To create my test fixture, I’m going to have to duplicate a lot of the methods from my calculator so I can delegate them to it. (This was one of the few instances where I wished for multiple inheritence so I could just subclass ActionFixture and Calculator, but I digress).

using System;
using fit;
using fitnesse;

namespace FitnesseTutorial
{
  public class CalculatorTest : fit.ActionFixture
  {
    private Calculator calculator;

    public CalculatorTest() : base()
    {
      calculator = new Calculator();
    }

    public void add()
    {
      calculator.add();
    }

    public void clear()
    {
      calculator.clear();
    }

    public string display()
    {
      calculator.display();
    }

    public string sum()
    {
      calculator.sum();
    }

    public void one()
    {
      calculator.one();
    }

    //more number delegation
  }
}

So, we’ve got our Fitnesse test, we’ve got our fixture, and we’ve got our target class. We should now be ready to run the test and see a nice green bar:

Ah, forgot the namespace. ActionFixture is in the fit namespace, so I’ll just add that to the test by saying:

|!-fit.ActionFixture-!|

(The !- -! around the name escapes it from being treated as a Wiki word. Without this, Fitnesse will see it as “fit.ActionFixture?” because that’s what the wiki makes it to be if you don’t have a page defined for that word)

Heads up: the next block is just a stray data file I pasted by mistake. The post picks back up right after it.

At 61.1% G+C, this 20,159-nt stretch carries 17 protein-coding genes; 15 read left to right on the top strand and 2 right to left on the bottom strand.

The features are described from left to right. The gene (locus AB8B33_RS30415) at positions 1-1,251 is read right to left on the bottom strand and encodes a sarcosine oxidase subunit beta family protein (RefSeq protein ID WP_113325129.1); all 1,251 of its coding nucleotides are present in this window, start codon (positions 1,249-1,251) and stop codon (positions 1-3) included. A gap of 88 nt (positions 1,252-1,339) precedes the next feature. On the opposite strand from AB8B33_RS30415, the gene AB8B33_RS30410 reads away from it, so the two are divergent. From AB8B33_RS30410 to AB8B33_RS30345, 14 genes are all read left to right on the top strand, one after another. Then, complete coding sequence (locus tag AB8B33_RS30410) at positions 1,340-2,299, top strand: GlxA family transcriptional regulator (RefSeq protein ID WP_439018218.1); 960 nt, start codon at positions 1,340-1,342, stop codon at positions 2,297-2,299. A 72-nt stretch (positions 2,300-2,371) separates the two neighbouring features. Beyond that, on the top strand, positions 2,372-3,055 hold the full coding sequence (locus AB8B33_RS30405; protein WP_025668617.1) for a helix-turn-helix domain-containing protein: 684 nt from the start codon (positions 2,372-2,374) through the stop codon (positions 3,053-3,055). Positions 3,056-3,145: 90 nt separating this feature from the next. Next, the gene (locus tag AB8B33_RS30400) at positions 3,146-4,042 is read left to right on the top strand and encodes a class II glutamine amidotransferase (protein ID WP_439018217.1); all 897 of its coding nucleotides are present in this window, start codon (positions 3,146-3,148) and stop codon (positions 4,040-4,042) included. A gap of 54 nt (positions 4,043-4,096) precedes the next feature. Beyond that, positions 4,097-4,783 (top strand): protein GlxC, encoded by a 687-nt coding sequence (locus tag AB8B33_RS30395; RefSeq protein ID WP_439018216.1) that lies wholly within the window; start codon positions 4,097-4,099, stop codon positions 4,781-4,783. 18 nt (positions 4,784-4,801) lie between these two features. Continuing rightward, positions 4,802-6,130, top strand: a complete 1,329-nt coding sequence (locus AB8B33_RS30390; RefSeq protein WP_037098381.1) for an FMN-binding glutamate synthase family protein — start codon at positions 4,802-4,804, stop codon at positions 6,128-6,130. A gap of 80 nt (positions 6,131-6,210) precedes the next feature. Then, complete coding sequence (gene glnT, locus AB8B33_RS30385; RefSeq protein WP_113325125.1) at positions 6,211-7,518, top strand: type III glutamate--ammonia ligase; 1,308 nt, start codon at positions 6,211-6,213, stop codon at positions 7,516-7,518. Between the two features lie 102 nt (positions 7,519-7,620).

Ok, with that hiccup, let’s get that green bar:

Huh. Well, I can’t even add the image, because it’s too big. But, every method after start failed with:

System.Reflection.TargetInvocationException: Exception has been thrown by the target of an invocation. ---> System.NullReferenceException: Object reference not set to an instance of an object.
at fit.CellOperation.GetAccessor(Fixture fixture, String memberName)
at fit.CellOperation.Check(Fixture fixture, String memberName, Parse cell)
at fit.ActionFixture.Check()
--- End of inner exception stack trace ---
at System.Reflection.RuntimeMethodInfo.InternalInvoke(Object obj, BindingFlags invokeAttr, Binder binder, Object[] parameters, CultureInfo culture, Boolean isBinderDefault, Assembly caller, Boolean verifyAccess)
at System.Reflection.RuntimeMethodInfo.InternalInvoke(Object obj, BindingFlags invokeAttr, Binder binder, Object[] parameters, CultureInfo culture, Boolean verifyAccess)
at System.Reflection.RuntimeMethodInfo.Invoke(Object obj, BindingFlags invokeAttr, Binder binder, Object[] parameters, CultureInfo culture)
at System.Reflection.MethodInfo.Invoke(Object obj, Object[] parameters)
at fit.MethodAccessor.Set(Fixture fixture, Object value)
at fit.ActionFixture.DoCel
ls(Parse cells)